Gamma wave

Gamma wave

A gamma wave is a pattern of brain waves, associated with perception and consciousness. Gamma waves are produced when masses of neurons emit electrical signals at the rate of around 40 times a second (40 hertz or Hz), but can often be between 26 and upwards of 70 Hz. By one definition, gamma waves are manifest at 24 Hz and higher, though researchers have recognized that higher level cognitive activities occur when lower frequency gamma waves suddenly double into the 40 Hz range. Research has shown gamma waves are continuously present during low voltage fast neocortical activity (LVFA), which occurs during the process of awakening and during active rapid eye movement (REM) sleep. Some researchers do not distinguish gamma waves as a distinct class but include them in beta brain waves.

Linked to higher reasoning faculties

Gamma waves are involved in higher mental activity. Transient periods of synchronized firing over the gamma waveband, of entire banks of neurons from different parts of the brain, have been proposed as a mechanism for bringing a distributed matrix of cognitive processes together to generate a coherent, concerted cognitive act, such as perception. For example, it has been suggested that gamma waves are associated with solving the binding problem. Recent studies have shown that recognition of new insights occur when patterns jump from 20 to 40 Hz.Fact|date=September 2007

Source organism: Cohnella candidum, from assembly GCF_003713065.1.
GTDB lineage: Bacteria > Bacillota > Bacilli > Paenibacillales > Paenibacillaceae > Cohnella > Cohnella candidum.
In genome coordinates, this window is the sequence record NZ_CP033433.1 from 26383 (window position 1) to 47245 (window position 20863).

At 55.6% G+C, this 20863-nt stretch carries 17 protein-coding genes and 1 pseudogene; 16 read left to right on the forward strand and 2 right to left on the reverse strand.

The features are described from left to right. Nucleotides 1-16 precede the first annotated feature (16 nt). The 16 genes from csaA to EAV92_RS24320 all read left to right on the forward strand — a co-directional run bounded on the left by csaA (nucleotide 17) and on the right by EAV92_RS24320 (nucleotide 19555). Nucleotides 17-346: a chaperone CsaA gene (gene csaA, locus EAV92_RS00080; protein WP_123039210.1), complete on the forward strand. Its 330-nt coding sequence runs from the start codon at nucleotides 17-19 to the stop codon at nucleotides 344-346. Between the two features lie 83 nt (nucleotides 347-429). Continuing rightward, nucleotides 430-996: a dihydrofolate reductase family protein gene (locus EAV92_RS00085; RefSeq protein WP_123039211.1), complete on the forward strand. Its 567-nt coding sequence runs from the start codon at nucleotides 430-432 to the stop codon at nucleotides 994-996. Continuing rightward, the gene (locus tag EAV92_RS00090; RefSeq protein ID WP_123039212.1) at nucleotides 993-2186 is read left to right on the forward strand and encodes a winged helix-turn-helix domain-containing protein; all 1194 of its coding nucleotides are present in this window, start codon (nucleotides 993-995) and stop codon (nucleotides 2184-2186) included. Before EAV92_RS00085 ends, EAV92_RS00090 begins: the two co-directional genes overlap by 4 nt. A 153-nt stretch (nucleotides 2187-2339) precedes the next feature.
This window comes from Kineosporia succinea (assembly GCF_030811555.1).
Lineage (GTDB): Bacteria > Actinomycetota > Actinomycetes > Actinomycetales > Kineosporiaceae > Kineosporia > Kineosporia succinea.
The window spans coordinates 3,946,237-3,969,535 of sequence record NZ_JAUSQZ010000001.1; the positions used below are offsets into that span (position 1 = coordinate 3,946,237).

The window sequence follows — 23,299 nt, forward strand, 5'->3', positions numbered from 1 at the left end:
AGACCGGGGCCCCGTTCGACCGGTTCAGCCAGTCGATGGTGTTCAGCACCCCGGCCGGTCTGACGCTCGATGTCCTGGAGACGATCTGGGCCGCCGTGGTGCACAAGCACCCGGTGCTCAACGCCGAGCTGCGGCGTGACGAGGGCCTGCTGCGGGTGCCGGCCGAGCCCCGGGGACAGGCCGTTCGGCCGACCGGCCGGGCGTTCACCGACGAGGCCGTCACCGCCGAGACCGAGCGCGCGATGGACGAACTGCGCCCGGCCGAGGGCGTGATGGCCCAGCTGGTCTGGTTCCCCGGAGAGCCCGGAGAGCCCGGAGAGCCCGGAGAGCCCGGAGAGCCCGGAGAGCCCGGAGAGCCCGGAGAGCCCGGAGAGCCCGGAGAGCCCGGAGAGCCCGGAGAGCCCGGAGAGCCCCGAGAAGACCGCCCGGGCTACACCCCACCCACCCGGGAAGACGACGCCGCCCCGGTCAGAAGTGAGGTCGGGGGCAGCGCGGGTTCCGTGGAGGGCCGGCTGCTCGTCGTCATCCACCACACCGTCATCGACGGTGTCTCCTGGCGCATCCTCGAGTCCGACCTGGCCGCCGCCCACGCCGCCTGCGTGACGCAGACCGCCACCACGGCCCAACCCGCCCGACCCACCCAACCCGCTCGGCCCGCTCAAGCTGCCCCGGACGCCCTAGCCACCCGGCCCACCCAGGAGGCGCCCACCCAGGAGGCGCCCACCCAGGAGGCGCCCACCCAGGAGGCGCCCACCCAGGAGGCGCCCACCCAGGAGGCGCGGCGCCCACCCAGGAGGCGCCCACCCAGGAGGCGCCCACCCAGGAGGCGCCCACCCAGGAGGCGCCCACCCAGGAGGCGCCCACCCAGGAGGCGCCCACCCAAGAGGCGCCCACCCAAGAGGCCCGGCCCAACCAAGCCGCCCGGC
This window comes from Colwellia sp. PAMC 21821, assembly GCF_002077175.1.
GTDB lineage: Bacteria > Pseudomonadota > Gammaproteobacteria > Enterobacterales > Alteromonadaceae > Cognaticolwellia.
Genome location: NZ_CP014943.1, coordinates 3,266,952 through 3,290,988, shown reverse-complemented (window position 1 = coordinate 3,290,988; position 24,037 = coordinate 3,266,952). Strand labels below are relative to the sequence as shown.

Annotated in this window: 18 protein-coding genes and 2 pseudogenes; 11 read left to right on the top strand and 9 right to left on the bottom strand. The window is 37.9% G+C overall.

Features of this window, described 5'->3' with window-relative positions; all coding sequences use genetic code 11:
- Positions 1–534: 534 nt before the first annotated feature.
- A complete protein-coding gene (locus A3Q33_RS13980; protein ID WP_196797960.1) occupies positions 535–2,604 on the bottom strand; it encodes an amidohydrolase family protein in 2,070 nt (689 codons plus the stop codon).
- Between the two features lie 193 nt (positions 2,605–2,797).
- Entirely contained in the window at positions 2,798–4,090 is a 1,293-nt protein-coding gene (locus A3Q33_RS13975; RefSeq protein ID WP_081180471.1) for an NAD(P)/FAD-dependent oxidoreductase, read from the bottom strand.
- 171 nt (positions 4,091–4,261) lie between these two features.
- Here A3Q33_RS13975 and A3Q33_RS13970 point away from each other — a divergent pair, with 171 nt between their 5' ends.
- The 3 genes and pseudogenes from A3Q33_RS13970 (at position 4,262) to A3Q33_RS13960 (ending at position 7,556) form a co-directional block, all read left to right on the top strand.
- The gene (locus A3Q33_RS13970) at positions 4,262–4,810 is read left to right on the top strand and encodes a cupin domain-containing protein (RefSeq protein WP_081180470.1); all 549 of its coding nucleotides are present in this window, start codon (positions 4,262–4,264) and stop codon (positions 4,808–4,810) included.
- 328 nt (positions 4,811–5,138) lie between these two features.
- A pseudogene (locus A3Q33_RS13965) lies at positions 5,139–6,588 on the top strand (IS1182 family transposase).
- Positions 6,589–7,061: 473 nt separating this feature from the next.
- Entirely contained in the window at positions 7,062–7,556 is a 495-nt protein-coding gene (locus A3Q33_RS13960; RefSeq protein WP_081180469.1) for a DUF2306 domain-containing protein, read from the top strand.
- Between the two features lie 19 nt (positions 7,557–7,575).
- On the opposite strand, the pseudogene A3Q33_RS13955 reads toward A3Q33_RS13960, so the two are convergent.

Gamma waves have been studied in how visual cues elicit a neural synchronic reaction with both conscious and subliminal stimuli. [ [] Ward LM, Doesburg SM, Kitajo K, MacLean SE, Roggeveen AB. "Neural synchrony in stochastic resonance, attention, and consciousness." Can J Exp Psychol. 2006 Dec;60(4):319-26.] This research also sheds light on how neural synchrony may explain stochastic resonance in the nervous system. [ Lucia Melloni, Carlos Molina, Marcela Pena, David Torres, Wolf Singer and Eugenio Rodriguez. [ Final proof of role of neural coherence in consciousness?] The Journal of Neuroscience, March 14, 2007, 27(11):2858-2865; doi:10.1523/JNEUROSCI.4623-06.2007.]

Risk of false detection

There are studies showing that EEG-measured gamma waves could be in many cases an artifact of electromyographic activity cite journal |author=Whitham EM, Pope KJ, Fitzgibbon SP, "et al" |title=Scalp electrical recording during paralysis: quantitative evidence that EEG frequencies above 20 Hz are contaminated by EMG |journal=Clin Neurophysiol |volume=118 |issue=8 |pages=1877–88 |year=2007 |month=August |pmid=17574912 |doi=10.1016/j.clinph.2007.04.027 |url=] and miniature eye movements. cite journal |author=Yuval-Greenberg S, Tomer O, Keren AS, Nelken I, Deouell LY |title=Transient induced gamma-band response in EEG as a manifestation of miniature saccades |journal=Neuron |volume=58 |issue=3 |pages=429–41 |year=2008 |month=May |pmid=18466752 |doi=10.1016/j.neuron.2008.03.027 |url=] cite journal |author=Whitham EM, Lewis T, Pope KJ, "et al" |title=Thinking activates EMG in scalp electrical recordings |journal=Clin Neurophysiol |volume=119 |issue=5 |pages=1166–75 |year=2008 |month=May |pmid=18329954 |doi=10.1016/j.clinph.2008.01.024 |url=] Therefore, careful signal separation is necessary to discern them from real brain gamma-activity.

ee also

* Electroencephalography
* Sensory Integration Dysfunction
* Holonomic brain theory
* Epilepsy
* Sleep
* Mu wave
* Alpha wave
* Beta wave
* Delta wave
* Theta wave

External links

* [] - 'A Sampling from Chapter 3' "Biofeedback, Neurofeedback and Epilepsy", Sally Fletcher (2005)
* [] - 'Thinking in Synchrony', Henry Gee (February, 1999)



Further reading


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